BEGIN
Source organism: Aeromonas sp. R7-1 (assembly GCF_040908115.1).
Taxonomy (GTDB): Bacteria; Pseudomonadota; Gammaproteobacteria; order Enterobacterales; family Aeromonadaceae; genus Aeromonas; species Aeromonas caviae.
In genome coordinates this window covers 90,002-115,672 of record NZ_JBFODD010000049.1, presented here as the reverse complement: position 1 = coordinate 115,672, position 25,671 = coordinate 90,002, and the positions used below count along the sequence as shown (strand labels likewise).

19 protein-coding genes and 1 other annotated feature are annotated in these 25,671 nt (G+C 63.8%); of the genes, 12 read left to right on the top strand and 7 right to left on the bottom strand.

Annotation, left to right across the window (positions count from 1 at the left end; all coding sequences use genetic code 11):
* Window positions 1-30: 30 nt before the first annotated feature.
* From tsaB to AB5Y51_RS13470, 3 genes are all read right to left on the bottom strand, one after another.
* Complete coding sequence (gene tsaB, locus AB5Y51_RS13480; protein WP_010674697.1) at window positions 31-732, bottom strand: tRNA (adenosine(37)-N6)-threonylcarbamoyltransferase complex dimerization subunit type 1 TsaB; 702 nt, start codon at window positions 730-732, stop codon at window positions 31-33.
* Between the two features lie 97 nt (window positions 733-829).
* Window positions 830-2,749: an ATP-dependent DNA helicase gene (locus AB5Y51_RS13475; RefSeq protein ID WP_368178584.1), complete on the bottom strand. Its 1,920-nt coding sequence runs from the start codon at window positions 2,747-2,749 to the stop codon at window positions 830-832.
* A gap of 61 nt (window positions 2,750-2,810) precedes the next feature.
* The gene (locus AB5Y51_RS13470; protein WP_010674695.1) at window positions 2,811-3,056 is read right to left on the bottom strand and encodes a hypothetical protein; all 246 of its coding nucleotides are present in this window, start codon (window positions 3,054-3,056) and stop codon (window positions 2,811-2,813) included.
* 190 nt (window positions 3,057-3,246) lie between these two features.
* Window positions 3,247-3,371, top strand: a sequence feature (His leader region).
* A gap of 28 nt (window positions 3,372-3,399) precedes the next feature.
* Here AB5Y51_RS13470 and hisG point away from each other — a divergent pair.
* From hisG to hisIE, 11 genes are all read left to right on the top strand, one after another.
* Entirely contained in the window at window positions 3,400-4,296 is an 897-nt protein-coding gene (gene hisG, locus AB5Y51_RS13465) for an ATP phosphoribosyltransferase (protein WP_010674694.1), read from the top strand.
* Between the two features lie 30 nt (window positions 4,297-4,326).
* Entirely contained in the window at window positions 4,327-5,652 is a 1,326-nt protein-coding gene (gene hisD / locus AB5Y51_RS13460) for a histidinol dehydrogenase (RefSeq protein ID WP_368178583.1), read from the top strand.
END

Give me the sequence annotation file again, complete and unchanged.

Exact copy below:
Source organism: Aeromonas sp. R7-1 (assembly GCF_040908115.1).
Taxonomy (GTDB): Bacteria; Pseudomonadota; Gammaproteobacteria; order Enterobacterales; family Aeromonadaceae; genus Aeromonas; species Aeromonas caviae.
In genome coordinates this window covers 90,002-115,672 of record NZ_JBFODD010000049.1, presented here as the reverse complement: position 1 = coordinate 115,672, position 25,671 = coordinate 90,002, and the positions used below count along the sequence as shown (strand labels likewise).

19 protein-coding genes and 1 other annotated feature are annotated in these 25,671 nt (G+C 63.8%); of the genes, 12 read left to right on the top strand and 7 right to left on the bottom strand.

Annotation, left to right across the window (positions count from 1 at the left end; all coding sequences use genetic code 11):
* Window positions 1-30: 30 nt before the first annotated feature.
* From tsaB to AB5Y51_RS13470, 3 genes are all read right to left on the bottom strand, one after another.
* Complete coding sequence (gene tsaB, locus AB5Y51_RS13480; protein WP_010674697.1) at window positions 31-732, bottom strand: tRNA (adenosine(37)-N6)-threonylcarbamoyltransferase complex dimerization subunit type 1 TsaB; 702 nt, start codon at window positions 730-732, stop codon at window positions 31-33.
* Between the two features lie 97 nt (window positions 733-829).
* Window positions 830-2,749: an ATP-dependent DNA helicase gene (locus AB5Y51_RS13475; RefSeq protein ID WP_368178584.1), complete on the bottom strand. Its 1,920-nt coding sequence runs from the start codon at window positions 2,747-2,749 to the stop codon at window positions 830-832.
* A gap of 61 nt (window positions 2,750-2,810) precedes the next feature.
* The gene (locus AB5Y51_RS13470; protein WP_010674695.1) at window positions 2,811-3,056 is read right to left on the bottom strand and encodes a hypothetical protein; all 246 of its coding nucleotides are present in this window, start codon (window positions 3,054-3,056) and stop codon (window positions 2,811-2,813) included.
* 190 nt (window positions 3,057-3,246) lie between these two features.
* Window positions 3,247-3,371, top strand: a sequence feature (His leader region).
* A gap of 28 nt (window positions 3,372-3,399) precedes the next feature.
* Here AB5Y51_RS13470 and hisG point away from each other — a divergent pair.
* From hisG to hisIE, 11 genes are all read left to right on the top strand, one after another.
* Entirely contained in the window at window positions 3,400-4,296 is an 897-nt protein-coding gene (gene hisG, locus AB5Y51_RS13465) for an ATP phosphoribosyltransferase (protein WP_010674694.1), read from the top strand.
* Between the two features lie 30 nt (window positions 4,297-4,326).
* Entirely contained in the window at window positions 4,327-5,652 is a 1,326-nt protein-coding gene (gene hisD / locus AB5Y51_RS13460) for a histidinol dehydrogenase (RefSeq protein ID WP_368178583.1), read from the top strand.